[Max] Correct. You need to load a row to buffer (for read this happens when the RAM receives CA[23:16]); when the transaction ends the buffer is written to the DRAM array, which is the refresh. If you can trick your HyperBus controller into not clocking out data for a read transaction you can skip those cycles – in this case the theoretical minimum cost is tRWR + tACC (see Figure 3.7 in the HyperRAM datasheet). Note that this is twice the actual cost of self-refresh, which is tRFH (tRWR=tACC=tRFH=40ns for your device and frequency).

               

            We can output any clock count, so yes we can skip cycles. Provided we meet  tRWR + tACC, what is the minimum possible clock count  ?  eg  CA[23:16] loads on the 4th clock edge, if the clock ceases there, and CS# delays tACC, does that meet all requirements ? Put another way, is a CLK required during tACC ?

               

            I also see this in data "The device automatically enables this mode (Active Clock Stop) when clock remains stable for tACC + 30 ns....The Active Clock Stop mode must not be used in violation of the tCSM limit. CS# must go high before tCSM is violated."

               

            I presume that second part, applies only to Auto-refresh, and not user-refresh cases ?

               

            [Max] I don't have any examples of manual refresh. ... Unless you have a clear and strong requirement to do HyperBus transactions that force you to manually catch up the refresh, I suggest that you use the self-refresh.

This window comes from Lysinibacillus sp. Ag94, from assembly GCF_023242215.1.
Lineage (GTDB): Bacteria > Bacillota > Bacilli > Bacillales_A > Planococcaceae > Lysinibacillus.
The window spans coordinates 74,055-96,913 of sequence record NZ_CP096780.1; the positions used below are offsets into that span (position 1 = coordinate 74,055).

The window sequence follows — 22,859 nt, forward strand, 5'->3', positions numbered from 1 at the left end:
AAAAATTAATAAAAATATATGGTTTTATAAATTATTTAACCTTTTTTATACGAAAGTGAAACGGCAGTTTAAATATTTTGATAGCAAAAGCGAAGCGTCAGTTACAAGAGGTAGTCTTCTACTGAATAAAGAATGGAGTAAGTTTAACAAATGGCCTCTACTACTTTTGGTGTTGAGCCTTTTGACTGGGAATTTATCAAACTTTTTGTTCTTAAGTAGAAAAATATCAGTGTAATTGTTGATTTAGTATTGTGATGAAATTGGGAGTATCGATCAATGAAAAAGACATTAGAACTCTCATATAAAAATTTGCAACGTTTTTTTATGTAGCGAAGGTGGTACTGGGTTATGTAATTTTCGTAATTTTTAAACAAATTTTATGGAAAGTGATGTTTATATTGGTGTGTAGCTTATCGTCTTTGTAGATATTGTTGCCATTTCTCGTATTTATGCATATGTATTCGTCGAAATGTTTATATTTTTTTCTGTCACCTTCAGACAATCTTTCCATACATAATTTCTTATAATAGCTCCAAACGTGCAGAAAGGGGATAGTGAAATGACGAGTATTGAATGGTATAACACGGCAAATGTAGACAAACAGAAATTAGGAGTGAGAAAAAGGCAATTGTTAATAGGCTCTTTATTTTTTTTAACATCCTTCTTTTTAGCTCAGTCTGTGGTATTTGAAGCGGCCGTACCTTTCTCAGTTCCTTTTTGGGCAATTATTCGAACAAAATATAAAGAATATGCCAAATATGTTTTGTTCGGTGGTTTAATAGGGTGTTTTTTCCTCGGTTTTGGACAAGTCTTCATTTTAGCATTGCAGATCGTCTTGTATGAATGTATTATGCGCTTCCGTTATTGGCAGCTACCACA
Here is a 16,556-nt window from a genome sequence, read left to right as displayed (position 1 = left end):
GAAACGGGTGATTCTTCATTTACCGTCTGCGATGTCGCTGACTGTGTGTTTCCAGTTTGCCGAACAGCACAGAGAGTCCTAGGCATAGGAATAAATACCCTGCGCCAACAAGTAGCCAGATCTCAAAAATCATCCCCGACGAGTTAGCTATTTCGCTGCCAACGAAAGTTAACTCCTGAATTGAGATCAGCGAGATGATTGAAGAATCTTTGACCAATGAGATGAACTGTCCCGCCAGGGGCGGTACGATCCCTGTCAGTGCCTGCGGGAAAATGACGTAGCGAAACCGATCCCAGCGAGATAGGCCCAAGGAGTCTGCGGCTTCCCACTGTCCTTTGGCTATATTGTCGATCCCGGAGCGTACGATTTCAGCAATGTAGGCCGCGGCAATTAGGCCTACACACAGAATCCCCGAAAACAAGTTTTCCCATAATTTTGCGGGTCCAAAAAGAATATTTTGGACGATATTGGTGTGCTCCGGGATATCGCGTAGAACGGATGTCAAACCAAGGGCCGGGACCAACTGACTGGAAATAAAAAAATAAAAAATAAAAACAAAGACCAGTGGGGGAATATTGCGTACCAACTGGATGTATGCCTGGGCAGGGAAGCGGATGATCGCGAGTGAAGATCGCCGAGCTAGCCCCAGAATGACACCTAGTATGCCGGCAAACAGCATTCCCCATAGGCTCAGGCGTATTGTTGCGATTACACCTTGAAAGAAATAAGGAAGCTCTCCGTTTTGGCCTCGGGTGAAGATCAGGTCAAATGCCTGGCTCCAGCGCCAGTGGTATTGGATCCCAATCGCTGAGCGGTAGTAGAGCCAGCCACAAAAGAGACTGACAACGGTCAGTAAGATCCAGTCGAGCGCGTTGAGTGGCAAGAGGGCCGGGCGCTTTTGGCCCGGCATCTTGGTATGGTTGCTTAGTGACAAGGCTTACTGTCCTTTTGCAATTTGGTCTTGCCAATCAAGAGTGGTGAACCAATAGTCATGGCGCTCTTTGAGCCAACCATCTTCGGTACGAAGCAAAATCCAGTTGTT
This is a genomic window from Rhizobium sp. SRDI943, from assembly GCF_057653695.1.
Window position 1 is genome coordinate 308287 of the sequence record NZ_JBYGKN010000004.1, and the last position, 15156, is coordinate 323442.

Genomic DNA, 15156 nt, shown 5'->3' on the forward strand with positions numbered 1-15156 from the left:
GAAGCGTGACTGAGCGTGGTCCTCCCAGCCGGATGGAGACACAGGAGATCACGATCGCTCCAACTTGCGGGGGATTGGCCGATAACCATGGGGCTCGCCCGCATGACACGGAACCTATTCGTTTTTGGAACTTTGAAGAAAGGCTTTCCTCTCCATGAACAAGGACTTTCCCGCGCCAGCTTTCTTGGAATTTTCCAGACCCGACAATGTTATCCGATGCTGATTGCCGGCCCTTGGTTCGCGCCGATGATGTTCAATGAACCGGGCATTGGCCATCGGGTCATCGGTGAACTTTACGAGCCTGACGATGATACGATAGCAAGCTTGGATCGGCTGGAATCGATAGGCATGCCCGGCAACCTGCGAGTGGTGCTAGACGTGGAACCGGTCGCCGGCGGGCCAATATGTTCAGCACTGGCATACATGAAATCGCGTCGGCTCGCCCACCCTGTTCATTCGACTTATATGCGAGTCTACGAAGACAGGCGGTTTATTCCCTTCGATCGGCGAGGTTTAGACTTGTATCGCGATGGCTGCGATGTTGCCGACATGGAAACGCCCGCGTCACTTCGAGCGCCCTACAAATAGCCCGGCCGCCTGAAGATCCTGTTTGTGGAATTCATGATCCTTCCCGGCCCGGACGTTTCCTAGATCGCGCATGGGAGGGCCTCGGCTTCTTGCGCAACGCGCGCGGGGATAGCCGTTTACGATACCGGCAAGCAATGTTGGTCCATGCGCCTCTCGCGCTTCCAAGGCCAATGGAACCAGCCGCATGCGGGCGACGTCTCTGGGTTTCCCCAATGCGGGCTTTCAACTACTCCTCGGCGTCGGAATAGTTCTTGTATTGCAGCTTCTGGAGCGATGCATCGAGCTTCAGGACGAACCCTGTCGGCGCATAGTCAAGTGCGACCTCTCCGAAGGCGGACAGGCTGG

Yes, we do have "a clear and strong requirement to do HyperBus transactions that force us to manually catch up the refresh", hence these questions.

               

            I think Cypress really should provide manual refresh examples, as you have hinted at here, as there are many use cases that cannot tolerate 4us fragmentation.  Such examples should include minimal-edges possible cases.

               

             

               

            > There also looks to be no method to disable the Auto-refresh,  [Max] Correct, there is no way to disable self-refresh.

               

            Hmm... If we cannot disable Auto-refresh, is there any operational risk of a collision ? (between our refresh, and the still active background refresh). If the Auto-refresh timer/monostable is reset by every user refresh, we are probably OK, as we will refresh faster than 4us.